Q. What do you mean by shadow banking system? What are the challenges faced by India’s shadow banking system at present? (150 words)18 Dec, 2019 GS Paper 3 Economy
- Briefly explain what is shadow banking system and its role
- Enumerate the challenges faced by it in India
- Suggest ways to address these challenges
- Conclude by emphasising upon the importance as well as the need for effective regulation of such a system
- The shadow banking system is a term for the collection of non-bank financial intermediaries that provide services similar to traditional commercial banks but have different regulatory guidelines.
- Financial Stability Board defines ‘shadow banking’ as the “credit intermediation involving entities and activities outside the regular banking system”. It can be described as all financial activities, barring traditional banking, which requires a private or public backstop (in the form of franchise value of a bank or an insurance company, or in the form of a Government guarantee) to operate.
In the context of developing economies, shadow banks play a gainful role in credit delivery and financial inclusion as:
- They can facilitate credit availability to certain sectors that might otherwise have difficulty in access to credit.
- They play both a substitute and complementary role for commercial banks as they are able to map the financing needs of the borrowers with the financing provision where the formal banking systems are confronted with regulatory constraints.
- Further, Non Banking Financial Companies (NBFCs) often take a lead role in providing innovative financial services to Micro, Small, and Medium Enterprises (MSMEs) according to their business requirements.
- NBFCs play a critical role in participating in the development of an economy by providing a fillip to transportation, employment generation, wealth creation, bank credit in rural segments and to support financially weaker sections of the society.
No twith standing the complementary role played by shadow banks to the banking system, their activities on the flip side create risks which can assume a systemic dimension. In its recently released Global Financial Stability Report, the International Monetary Fund warned of systemic risks associated with such shadow banking practices which might spill over to banks.
Such warnings are especially relevant for India as the size of its shadow banking sector appears to be on the higher side, when compared to many other large economies, as per the estimates by Basel based Financial Stability Board (FSB). In light of this, there are certain challenges faced by shadow banking system in India such as:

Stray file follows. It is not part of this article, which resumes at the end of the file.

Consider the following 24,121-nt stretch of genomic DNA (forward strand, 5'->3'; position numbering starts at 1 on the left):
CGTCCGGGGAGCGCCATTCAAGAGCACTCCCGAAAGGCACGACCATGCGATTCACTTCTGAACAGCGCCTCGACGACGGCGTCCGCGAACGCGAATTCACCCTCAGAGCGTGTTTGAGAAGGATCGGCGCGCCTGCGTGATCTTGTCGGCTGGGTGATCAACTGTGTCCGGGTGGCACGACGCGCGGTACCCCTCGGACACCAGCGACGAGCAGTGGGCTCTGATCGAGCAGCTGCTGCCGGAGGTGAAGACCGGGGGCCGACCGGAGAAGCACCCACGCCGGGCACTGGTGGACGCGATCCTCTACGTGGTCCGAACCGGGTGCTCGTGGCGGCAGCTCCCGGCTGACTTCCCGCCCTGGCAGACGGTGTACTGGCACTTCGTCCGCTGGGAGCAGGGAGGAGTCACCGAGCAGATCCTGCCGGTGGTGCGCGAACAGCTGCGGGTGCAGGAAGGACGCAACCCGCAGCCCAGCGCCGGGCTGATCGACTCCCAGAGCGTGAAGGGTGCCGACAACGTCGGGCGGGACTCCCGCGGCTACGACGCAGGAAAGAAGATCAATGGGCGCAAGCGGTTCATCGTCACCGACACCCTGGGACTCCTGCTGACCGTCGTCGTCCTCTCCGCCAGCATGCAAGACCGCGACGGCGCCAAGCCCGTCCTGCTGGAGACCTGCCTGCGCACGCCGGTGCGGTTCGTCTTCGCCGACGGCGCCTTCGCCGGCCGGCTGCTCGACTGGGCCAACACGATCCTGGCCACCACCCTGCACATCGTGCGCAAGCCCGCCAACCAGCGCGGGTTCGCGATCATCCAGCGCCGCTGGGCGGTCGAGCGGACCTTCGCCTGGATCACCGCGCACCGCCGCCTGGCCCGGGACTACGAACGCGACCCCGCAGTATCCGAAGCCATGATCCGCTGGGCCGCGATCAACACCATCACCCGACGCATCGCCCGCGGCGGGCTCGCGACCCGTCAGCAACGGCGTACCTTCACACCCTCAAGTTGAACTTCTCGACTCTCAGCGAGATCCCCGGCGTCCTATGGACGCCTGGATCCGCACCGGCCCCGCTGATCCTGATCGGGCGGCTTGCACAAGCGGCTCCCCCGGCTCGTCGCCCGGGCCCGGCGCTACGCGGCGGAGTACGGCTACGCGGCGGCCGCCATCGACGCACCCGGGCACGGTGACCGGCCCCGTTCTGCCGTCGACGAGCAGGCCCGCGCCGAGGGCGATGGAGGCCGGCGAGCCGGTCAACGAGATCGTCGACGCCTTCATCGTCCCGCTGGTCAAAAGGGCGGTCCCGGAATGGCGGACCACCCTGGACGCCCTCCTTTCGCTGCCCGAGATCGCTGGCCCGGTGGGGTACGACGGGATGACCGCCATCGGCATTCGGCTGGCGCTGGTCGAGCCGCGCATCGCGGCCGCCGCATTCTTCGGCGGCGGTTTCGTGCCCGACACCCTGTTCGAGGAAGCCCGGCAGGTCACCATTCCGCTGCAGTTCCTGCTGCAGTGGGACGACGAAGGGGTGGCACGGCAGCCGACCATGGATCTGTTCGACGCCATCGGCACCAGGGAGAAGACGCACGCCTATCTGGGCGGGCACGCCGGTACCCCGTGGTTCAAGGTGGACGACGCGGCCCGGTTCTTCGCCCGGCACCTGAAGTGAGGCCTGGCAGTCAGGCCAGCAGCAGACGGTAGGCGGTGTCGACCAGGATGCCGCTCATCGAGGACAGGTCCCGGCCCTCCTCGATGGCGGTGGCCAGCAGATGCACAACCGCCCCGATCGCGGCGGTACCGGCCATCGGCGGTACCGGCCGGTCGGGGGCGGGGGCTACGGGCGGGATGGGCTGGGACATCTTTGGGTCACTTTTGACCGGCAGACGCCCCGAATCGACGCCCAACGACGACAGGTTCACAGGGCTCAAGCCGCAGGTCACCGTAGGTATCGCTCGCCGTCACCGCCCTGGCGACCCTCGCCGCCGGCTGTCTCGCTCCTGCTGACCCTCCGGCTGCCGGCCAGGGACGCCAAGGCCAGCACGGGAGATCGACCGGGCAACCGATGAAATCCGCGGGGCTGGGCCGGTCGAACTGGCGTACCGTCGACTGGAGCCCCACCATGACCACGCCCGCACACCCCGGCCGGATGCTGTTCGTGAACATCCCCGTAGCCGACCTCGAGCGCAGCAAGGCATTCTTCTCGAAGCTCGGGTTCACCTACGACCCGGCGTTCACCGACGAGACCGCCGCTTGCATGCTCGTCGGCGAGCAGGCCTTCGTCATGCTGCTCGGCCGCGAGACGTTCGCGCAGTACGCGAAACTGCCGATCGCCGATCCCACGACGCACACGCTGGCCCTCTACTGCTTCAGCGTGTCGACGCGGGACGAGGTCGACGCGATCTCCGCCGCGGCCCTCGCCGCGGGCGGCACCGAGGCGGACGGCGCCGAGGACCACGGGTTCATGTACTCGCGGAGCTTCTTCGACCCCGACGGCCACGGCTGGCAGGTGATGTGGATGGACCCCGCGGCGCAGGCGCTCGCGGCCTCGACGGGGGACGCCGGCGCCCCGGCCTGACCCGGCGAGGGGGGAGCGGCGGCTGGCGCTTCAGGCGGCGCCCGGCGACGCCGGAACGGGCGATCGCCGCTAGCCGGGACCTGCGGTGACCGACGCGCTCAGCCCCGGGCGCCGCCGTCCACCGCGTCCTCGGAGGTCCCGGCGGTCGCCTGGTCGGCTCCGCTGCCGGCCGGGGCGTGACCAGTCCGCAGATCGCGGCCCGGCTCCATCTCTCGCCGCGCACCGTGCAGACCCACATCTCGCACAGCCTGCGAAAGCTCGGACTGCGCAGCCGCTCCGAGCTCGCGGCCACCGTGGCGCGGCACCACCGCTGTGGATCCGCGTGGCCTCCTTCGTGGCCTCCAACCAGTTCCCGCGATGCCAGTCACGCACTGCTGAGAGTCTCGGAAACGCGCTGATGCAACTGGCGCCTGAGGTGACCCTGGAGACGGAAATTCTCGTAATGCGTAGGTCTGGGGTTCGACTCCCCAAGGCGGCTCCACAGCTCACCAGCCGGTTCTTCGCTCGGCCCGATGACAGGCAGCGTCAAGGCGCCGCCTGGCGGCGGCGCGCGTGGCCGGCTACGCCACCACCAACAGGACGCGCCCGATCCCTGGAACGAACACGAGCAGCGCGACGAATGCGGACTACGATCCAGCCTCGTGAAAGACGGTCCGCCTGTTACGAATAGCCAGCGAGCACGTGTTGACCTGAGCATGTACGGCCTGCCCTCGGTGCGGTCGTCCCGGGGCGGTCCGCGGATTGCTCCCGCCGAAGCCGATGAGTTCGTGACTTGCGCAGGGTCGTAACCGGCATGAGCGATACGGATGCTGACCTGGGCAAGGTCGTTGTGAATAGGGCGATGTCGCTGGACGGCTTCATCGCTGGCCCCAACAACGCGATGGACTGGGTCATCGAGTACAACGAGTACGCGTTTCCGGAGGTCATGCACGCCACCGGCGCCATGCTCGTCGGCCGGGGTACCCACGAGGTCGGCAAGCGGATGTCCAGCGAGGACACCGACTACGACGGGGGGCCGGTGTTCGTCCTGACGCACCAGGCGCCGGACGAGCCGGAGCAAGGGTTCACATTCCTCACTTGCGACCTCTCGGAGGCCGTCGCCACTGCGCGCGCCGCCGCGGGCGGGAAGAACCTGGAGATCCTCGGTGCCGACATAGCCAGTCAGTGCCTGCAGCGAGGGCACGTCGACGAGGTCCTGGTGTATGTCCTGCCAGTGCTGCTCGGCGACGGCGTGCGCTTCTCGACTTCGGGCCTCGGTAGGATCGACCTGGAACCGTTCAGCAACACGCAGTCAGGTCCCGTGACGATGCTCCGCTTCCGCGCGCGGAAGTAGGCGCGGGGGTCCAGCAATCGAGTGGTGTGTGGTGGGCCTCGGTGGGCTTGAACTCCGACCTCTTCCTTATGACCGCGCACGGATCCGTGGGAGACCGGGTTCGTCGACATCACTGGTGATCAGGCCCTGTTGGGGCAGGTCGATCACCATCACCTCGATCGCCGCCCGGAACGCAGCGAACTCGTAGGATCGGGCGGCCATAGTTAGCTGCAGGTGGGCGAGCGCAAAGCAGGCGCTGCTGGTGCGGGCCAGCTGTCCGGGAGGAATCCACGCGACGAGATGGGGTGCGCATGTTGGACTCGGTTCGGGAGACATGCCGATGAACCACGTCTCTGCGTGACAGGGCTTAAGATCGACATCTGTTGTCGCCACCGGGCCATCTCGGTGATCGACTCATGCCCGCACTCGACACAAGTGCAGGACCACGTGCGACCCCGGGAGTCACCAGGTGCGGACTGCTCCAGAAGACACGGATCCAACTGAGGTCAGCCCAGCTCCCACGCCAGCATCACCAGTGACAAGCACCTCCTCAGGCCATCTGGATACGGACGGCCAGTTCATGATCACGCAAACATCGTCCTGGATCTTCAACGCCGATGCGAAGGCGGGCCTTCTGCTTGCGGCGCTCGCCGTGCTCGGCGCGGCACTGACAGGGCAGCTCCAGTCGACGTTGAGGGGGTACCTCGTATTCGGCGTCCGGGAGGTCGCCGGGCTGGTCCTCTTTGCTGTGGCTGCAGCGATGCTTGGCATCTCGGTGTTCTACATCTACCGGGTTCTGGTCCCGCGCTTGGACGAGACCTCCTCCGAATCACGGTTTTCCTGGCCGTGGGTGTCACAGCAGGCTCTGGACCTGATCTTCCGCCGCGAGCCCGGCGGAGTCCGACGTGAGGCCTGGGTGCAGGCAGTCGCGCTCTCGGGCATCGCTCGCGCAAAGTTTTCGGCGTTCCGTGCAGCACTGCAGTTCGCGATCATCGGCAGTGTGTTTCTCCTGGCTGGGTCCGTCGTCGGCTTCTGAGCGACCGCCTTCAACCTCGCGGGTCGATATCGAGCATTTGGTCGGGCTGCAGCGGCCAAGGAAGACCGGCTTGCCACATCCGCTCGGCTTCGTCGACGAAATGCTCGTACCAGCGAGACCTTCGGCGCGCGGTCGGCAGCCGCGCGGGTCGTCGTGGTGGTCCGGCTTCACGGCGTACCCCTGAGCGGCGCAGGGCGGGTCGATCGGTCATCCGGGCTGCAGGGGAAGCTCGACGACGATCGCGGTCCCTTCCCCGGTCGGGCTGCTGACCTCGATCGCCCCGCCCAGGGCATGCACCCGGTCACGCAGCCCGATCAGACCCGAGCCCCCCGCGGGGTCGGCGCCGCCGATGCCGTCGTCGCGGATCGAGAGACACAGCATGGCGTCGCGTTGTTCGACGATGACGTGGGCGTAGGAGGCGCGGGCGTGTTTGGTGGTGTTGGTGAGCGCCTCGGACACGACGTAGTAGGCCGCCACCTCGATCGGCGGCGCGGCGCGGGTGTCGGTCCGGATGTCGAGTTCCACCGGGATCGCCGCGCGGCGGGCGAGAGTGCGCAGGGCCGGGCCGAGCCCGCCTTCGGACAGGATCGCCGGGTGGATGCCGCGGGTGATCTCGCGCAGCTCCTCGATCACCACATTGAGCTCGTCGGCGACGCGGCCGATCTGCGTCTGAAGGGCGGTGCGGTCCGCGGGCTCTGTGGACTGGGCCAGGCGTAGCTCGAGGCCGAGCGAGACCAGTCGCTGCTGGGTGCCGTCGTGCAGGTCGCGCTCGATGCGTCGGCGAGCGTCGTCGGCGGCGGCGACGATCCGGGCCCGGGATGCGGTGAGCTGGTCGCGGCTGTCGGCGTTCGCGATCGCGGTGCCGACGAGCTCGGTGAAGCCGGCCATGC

- Liquidity risk: This is one of the most common risks faced by shadow banks, as these entities undertake maturity transformation i.e., funding long term assets with short term liabilities. The risk of Asset Liability Mismatch (ALM) leading to liquidity problems is quite high.
- Regulatory arbitrage: Credit intermediation is, traditionally, a banking activity. Regulations applied to banks in this regard can be circumvented by transferring components of the credit intermediation function to shadow banks which are subject to less stringent regulations.
- A 2017 report by the RBI said that 99.7% of shadow banking in India involves making long-term loans against short- term funding, primarily carried out by NBFCs and housing finance companies.
- Problems also arise when such NBFCs become too big, invest in assets of dubious quality and are interconnected with other financial institutions, as demonstrated in the case of IL&FS.
- Concentration risks— too much exposure to some sectors—can also be a challenge. To illustrate, NBFCs kept on lending to real estate developers in recent years despite the sector being marred by incomplete projects, litigation, and overall slowdown. Developer loans make up around 21% of NBFCs’ loan book, compared to 7% for private banks and 3% for public sector banks, as per the Credit Suisse report.
The challenges of shadow banking system have to be addressed at multiple levels, some of which are listed as follows:
- Strengthening the existing regulatory framework by increasing capital, liquidity, risk management, and disclosure requirements, rather than bailing out poorly managed NBFCs.
- In addition, the surveillance of the shadow banking system should be intensively carried out through off-site and on-site supervision.
- Credit Rating Agencies (CRAs) should be strengthened and must be made accountable in assessing the financial strength of firms and financial instruments.
- The steady weakening of development banks and Development Finance Institutions (DFIs) created a void that shadow bank entities attempted to fill with their inherently flawed business model. It is time to revitalise the existing development banks and set up new institutions that can finance infrastructure and other development projects that have large capital requirements and long gestation periods.
Therefore, it is important that this sector is constantly regularised and promoted to enable prudential growth of the sector keeping in view the multiple objectives of financial stability, consumer and depositor protection, and need for more players in the financial market.